Living with a disability is difficult, and physicians living with health issues face challenges in the workplace. Doctors who have either apparent or more hidden limitations have to adapt in order to be able to continue to do their work as physicians, often without the support of peers and colleagues.
Lisa Meeks, PhD, MA, whose research is focused on improving access to medical education for learners with disabilities, says that work being done across the country highlights the benefits of diversity and inclusion in medicine. She has noticed, in general, that medicine is moving from limiting physicians with disabilities to being more supportive.
The word “disability”
Terminology is important, and words like “disability” can be upsetting or offensive to many people. “As a society we’re taught how to respond to language and terminology; we assign value and meaning to the words,” Meeks says.
Amit Algotar, MD, a preventative medicine physician who is assistant professor at the University of Arizona and Banner University Medical Center in Tucson, Ariz., has spastic quadriplegia, requiring use of a manual wheelchair after an infection with viral encephalitis as a child. He says that the prefix “dis” has a negative connotation, which he doesn’t like. He uses the words limitations or impairments. “It only becomes a disability if the environment is not conducive,” Algotar says.
Stephanie Camaglia Reznick, MD, a primary care physician who practices telemedicine and teaches at Case Western Reserve University School of Medicine in Cleveland, Ohio, has recurrent inflammatory bowel disease, which has limited her ability to work. She says that she can understand why the term disability seems inherently judgmental, with the “dis” defining a lack of ability. But out of practicality, she uses the term as it is commonly used. “I am not one to be offended by the term disability,” Reznick says.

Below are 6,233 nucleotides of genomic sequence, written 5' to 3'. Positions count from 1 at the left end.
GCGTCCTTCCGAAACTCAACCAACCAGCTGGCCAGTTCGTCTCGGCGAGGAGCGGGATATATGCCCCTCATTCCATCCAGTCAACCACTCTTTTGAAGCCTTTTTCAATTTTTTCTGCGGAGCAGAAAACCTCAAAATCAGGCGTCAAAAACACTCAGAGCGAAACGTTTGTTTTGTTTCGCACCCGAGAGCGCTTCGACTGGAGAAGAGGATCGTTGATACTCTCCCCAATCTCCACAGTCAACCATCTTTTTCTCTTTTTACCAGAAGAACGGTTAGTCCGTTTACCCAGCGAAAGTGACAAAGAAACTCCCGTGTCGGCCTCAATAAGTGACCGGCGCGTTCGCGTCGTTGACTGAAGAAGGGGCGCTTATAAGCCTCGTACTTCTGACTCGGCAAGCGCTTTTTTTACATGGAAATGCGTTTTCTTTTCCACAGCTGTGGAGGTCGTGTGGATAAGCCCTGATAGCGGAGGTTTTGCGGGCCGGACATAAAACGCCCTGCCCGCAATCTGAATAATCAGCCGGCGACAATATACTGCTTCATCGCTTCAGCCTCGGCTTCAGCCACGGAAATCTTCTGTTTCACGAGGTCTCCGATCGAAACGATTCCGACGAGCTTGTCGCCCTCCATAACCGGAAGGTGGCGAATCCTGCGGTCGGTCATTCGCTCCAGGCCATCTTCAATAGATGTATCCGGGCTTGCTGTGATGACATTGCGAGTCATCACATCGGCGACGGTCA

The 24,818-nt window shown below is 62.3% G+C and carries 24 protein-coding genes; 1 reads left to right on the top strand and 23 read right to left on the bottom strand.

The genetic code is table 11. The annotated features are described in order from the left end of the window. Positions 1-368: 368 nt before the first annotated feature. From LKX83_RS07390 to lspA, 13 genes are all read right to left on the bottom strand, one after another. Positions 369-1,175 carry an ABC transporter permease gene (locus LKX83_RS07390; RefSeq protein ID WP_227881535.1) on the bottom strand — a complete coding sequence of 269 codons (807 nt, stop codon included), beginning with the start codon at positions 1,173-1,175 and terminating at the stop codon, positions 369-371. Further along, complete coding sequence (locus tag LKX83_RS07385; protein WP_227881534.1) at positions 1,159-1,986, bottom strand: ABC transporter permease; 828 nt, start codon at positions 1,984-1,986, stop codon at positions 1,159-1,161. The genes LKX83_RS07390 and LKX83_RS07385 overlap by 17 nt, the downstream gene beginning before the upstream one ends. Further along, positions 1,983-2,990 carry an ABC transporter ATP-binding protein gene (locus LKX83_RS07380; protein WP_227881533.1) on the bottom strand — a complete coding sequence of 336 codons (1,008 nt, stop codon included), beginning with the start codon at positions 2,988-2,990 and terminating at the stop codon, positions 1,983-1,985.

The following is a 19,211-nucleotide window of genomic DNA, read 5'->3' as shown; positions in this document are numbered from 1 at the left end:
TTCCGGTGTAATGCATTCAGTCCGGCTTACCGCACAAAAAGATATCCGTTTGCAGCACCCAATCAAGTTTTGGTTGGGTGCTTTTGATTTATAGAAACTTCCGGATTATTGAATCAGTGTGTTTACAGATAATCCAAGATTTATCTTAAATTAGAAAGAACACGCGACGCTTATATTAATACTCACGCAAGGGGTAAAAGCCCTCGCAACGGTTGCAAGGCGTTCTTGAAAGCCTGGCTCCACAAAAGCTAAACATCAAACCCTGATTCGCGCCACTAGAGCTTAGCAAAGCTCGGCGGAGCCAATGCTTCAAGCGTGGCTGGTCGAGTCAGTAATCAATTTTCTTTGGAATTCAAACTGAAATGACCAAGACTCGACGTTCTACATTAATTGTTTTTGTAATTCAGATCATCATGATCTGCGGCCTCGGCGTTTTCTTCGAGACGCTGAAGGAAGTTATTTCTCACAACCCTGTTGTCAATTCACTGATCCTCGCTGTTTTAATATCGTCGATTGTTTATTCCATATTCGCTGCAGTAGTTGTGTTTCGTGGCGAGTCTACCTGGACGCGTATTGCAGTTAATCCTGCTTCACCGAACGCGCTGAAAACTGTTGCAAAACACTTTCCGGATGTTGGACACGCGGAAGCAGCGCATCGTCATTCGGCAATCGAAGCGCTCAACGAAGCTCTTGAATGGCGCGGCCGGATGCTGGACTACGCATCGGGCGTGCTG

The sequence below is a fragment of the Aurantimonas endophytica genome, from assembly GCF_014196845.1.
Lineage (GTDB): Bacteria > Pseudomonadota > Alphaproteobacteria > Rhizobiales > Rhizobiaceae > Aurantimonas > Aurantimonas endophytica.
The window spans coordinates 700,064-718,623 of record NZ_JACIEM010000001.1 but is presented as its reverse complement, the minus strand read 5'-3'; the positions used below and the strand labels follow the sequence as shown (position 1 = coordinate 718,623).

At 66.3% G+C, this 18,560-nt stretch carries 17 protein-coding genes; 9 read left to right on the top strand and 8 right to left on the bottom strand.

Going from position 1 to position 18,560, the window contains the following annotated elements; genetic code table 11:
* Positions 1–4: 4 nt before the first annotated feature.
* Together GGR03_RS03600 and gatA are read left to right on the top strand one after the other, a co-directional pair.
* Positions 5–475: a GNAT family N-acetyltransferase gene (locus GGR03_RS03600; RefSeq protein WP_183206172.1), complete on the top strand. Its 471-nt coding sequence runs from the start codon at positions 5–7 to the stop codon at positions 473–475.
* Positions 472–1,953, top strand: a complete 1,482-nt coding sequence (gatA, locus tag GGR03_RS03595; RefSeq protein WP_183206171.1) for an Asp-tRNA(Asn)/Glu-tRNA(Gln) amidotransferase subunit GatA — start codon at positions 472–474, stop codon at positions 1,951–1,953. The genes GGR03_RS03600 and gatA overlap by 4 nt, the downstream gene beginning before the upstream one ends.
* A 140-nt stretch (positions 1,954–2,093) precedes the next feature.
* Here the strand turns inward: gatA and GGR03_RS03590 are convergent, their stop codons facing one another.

Heather Finlay-Morreale, MD, associate professor of pediatrics at the University of Massachusetts Medical School, has chronic pain resulting from post herpetic neuralgia. She says that she doesn’t mind the terms disabled or handicapped. “That is what society uses,” she says.
Strength or a weakness?
Limitations interfere with a physician’s ability to work, but they can also provide assets as a doctor approaches all facets of work, including patient care. Finlay-Morreale explains that she has had to be creative and adaptable in how she structures her home and work life and has learned to set limits. She has developed self-care strategies ,which she describes as mindfulness practice and a gratitude practice, which have greatly enriched her life “Without my post herpetic neuralgia, I probably would not have been led to these strategies,” she says.
As a result of her limitations, Reznick has gained advantages that have helped her as she cares for her patients. She says that having a disability or a medical condition as a physician is a double-edged sword. “Some patients with autoimmune conditions bond with me or trust me more because I have personal experience with the disease and I've been on both sides of the exam table," she says.
Algotar says that there are practical drawbacks, explaining that in his case, his limitation would be a weakness in a surgical branch of medicine. But he does not think that his limitations are a factor in the care he provides to his patients. “I believe having limitations myself allows me to empathize and understand my patients better,” he says.
How the medical community treats doctors with limitations
Society, and the medical community, often view doctors as more capable and healthier than the average person. In Reznick’s experience, patients and other physicians do not usually understand when a physician is sick or needs time off. “There's this cultural belief that physicians are untouchable, shouldn't get sick, or should ‘suck it up’ and deal with it,” she says. In her patient care practice, she encountered resistance and even patronizing responses followed by a lack of any tangible changes when she requested accommodations such as bleach wipes in the examination rooms to reduce her chances of developing an infection. She is grateful for telemedicine, which has allowed her a way to continue to practice without exposure to infections.